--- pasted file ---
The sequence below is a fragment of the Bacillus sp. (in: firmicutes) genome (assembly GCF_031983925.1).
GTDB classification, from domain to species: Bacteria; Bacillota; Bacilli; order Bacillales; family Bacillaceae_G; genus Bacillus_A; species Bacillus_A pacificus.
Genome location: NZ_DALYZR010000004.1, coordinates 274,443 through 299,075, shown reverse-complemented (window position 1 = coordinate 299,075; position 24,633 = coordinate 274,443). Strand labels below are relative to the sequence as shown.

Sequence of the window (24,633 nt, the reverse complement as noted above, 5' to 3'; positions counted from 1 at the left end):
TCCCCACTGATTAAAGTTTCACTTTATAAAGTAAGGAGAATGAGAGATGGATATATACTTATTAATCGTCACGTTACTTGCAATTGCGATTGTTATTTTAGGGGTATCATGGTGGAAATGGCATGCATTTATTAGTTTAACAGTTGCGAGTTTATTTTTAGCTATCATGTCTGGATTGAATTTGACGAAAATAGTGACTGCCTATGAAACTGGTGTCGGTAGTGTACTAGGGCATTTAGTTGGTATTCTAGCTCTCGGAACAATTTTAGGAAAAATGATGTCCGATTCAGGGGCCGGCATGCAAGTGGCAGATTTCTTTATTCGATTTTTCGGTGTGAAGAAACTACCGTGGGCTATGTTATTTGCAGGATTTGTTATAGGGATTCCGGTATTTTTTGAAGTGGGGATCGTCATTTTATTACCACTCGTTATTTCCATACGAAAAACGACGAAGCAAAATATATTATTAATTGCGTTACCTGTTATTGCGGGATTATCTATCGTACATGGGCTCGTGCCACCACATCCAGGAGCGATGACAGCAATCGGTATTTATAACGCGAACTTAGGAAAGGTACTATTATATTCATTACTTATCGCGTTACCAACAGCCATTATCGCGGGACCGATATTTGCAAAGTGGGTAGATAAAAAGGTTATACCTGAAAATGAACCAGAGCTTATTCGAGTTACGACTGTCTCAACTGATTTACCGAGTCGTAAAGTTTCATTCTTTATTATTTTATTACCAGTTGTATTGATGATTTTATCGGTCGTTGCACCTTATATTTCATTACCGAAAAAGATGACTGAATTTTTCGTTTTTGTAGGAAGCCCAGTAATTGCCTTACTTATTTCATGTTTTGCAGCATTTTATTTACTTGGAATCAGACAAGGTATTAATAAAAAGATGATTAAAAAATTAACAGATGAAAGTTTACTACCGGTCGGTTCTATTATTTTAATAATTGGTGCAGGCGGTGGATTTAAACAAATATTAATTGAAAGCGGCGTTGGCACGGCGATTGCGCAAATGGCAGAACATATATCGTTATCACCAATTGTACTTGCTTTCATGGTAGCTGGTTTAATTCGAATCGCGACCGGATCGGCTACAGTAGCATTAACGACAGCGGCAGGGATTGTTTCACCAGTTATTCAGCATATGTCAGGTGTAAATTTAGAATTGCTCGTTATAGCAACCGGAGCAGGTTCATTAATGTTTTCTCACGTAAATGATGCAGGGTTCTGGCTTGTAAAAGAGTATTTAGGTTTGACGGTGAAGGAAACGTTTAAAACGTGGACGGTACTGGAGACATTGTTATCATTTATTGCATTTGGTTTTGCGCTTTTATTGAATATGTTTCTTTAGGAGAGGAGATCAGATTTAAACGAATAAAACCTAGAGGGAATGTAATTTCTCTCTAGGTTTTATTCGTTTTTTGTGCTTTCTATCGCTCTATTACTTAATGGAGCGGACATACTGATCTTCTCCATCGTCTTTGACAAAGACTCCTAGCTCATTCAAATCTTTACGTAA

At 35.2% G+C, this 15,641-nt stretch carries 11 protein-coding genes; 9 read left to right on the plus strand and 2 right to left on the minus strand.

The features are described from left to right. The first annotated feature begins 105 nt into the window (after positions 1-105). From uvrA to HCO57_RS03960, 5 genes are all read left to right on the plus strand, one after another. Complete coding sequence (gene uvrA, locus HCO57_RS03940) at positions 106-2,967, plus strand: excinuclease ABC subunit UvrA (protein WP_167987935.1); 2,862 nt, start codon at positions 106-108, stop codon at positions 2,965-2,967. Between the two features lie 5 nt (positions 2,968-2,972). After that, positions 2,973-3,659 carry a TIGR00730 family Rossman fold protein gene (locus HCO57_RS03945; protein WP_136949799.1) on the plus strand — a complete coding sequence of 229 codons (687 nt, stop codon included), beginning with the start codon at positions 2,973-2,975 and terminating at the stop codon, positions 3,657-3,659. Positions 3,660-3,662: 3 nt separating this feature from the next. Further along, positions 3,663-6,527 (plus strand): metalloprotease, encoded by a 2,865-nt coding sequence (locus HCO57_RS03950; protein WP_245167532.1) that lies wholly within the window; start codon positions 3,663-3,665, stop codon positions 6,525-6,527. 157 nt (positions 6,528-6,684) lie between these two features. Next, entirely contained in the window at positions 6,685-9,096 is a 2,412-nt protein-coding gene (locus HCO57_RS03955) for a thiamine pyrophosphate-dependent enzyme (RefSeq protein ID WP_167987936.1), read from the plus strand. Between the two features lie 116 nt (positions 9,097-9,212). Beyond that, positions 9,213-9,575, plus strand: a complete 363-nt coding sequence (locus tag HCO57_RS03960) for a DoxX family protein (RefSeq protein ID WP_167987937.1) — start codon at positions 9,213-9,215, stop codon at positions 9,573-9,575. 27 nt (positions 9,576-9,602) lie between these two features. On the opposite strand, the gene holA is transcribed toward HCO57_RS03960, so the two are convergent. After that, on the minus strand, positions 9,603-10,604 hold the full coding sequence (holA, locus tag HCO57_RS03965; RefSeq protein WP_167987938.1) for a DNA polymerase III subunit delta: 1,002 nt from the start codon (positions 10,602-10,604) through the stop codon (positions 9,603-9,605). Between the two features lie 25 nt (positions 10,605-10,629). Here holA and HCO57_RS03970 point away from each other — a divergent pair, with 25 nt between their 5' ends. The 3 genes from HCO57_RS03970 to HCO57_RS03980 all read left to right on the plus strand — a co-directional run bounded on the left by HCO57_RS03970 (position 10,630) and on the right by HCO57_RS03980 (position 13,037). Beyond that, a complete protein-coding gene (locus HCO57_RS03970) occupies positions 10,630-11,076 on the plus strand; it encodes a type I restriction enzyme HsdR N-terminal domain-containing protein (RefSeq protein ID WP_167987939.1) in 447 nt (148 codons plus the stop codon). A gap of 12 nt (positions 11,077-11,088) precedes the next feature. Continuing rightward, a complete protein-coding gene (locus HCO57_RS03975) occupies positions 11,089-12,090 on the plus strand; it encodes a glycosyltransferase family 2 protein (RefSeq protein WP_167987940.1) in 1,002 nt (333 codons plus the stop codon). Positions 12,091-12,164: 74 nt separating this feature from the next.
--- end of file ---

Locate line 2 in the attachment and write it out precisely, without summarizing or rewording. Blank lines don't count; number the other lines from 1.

GTDB classification, from domain to species: Bacteria; Bacillota; Bacilli; order Bacillales; family Bacillaceae_G; genus Bacillus_A; species Bacillus_A pacificus.